Response to: A Methodology for Successfully Producing Global Translations of Patient-Reported Outcomes Measures for Use in Multiple Countries by Two et al.


  • Tamzin Furtado BA (hons)

To the Editor—I am writing regarding the recent Value in Health article concerning the issue of creating one language version of a patient-reported outcome measure for use in multiple countries (for example, one French version of a questionnaire that is suitable for use in Canada, France, and Belgium) [1].

The 2009 International Society for Pharmacoeconomics and Outcomes Research (ISPOR) Task Force article addresses this issue in-depth, concluding that there is no “right” way to perform the procedure but that it depends on the measure, countries, and available timelines and budget of the individual project. It was interesting therefore to hear the procedure proposed by the authors of having a teleconference between each step of the harmonization procedure heralded as creating a “superior final translation.”

In practice, it may be that the methodology is somewhat cumbersome in comparison with some alternatives. Also the problem as discussed in ISPOR's 2009 Task Force report still remains, that any translation achieved will be a compromise, no matter how thorough or rigorous the teleconference at each step is; it may be that the wording used is simply the “best available alternative” for the countries involved and not the best wording for each individual country.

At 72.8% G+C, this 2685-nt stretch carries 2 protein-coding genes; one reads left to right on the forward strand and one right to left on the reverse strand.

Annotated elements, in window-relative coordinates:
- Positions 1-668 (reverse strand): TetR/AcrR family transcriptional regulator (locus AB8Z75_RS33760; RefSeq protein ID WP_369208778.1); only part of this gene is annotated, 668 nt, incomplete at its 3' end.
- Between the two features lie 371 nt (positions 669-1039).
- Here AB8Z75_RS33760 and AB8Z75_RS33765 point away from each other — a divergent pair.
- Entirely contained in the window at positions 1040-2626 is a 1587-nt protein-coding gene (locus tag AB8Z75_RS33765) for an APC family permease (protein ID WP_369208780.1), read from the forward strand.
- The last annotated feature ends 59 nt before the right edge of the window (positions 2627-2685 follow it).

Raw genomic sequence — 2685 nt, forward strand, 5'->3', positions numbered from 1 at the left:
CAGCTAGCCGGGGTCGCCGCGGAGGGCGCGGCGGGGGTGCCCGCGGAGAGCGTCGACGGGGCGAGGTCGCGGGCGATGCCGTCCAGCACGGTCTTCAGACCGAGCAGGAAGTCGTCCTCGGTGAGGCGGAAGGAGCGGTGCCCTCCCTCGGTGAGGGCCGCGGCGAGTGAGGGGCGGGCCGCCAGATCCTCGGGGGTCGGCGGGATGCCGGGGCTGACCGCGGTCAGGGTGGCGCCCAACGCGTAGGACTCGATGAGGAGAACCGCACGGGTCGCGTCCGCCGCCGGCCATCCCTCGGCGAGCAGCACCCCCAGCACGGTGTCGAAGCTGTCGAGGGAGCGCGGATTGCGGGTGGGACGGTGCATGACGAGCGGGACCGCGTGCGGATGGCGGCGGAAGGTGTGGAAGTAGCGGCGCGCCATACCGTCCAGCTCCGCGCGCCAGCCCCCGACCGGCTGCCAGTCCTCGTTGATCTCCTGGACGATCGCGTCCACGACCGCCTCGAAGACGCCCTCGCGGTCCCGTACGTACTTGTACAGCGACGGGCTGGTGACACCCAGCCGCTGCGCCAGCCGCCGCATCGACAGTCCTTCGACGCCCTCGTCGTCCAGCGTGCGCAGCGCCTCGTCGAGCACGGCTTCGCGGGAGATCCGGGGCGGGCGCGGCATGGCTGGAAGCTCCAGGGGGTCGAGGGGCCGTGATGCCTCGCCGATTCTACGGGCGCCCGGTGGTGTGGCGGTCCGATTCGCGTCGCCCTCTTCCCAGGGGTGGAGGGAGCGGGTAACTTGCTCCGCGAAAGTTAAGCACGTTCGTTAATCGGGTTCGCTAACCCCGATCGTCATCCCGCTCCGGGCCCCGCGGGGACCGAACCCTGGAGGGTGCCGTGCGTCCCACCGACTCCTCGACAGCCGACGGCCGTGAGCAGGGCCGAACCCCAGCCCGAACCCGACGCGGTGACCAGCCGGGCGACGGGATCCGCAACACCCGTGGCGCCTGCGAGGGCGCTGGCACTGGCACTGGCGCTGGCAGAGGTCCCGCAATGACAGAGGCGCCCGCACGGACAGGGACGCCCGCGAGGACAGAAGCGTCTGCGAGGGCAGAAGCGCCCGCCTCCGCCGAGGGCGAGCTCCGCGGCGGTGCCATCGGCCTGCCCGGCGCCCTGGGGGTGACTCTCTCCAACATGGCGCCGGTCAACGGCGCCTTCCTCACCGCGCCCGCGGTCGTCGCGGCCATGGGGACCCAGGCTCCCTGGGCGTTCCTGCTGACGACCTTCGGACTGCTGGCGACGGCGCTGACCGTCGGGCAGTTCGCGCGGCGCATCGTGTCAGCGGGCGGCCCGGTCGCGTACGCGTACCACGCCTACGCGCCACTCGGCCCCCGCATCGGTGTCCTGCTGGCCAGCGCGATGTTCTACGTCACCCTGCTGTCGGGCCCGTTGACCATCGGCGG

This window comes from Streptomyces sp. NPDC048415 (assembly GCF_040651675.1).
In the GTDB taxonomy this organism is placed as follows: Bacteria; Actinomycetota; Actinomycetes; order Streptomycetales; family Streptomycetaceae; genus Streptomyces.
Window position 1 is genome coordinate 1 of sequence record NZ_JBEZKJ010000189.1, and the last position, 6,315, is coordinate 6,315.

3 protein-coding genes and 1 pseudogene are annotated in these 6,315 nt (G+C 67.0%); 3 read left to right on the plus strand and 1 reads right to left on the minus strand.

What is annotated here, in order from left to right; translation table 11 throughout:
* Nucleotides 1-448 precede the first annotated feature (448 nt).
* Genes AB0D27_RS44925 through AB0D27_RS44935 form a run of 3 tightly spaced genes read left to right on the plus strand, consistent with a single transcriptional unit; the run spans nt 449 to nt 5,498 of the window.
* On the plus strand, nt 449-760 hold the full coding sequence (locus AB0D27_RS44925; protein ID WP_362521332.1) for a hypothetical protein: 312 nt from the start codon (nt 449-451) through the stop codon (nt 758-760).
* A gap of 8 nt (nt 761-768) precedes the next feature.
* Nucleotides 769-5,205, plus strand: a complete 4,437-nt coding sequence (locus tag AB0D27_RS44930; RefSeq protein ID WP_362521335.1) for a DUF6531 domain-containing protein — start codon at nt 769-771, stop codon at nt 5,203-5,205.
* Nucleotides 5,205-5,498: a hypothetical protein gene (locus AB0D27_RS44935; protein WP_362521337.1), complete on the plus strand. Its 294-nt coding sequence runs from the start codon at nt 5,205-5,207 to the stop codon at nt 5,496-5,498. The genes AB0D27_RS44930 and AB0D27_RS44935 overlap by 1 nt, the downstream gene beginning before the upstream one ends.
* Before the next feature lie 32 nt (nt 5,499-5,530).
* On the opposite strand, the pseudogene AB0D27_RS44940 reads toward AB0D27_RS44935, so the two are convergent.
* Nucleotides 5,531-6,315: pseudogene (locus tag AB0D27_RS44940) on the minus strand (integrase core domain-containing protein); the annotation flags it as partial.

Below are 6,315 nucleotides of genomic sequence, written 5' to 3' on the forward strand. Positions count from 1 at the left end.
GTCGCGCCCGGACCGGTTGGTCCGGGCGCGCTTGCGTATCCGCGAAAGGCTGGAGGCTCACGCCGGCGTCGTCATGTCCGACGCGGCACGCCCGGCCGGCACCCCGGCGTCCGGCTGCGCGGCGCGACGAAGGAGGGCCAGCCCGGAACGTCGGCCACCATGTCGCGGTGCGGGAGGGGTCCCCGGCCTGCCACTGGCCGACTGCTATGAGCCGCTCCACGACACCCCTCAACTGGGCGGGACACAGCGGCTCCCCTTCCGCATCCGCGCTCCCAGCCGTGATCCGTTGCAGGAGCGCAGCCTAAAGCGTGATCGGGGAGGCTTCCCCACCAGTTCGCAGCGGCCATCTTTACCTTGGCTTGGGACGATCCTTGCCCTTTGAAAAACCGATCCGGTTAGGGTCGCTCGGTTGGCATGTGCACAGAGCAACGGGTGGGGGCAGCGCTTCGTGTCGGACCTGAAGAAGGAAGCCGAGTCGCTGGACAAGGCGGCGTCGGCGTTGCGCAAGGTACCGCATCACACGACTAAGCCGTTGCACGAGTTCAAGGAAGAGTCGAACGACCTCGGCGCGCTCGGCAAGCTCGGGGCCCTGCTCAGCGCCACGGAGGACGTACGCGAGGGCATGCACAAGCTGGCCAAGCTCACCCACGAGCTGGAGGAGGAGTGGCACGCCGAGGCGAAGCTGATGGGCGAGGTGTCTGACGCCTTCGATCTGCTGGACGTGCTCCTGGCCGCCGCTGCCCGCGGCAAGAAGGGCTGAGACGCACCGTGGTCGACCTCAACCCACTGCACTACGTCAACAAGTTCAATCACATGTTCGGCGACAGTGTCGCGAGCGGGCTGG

Although an alternative procedure appears commendably thorough, it may be that the extra time and cost involved with multiple teleconferences (which heavily influence the budget of a project) does not result in a translation which is superior to that of an alternative methodology for creating a harmonized translation, which would be for a lead investigator (for example, the French for France in-country language consultant might be chosen as the “lead”) to create the reconciled translation and reply to back translation queries, with suggestions then discussed with the other investigators via e-mail. This method is therefore less costly for the sponsors involved and still results in the reduction of “risk of influence of varying word structures” as the authors mention.

It would be interesting to further compare the translated results of the methodologies available to determine the merits of this method.—Tamzin Furtado, BA (hons), Oxford Outcomes Ltd., Oxford, UK.

Source of financial support: None.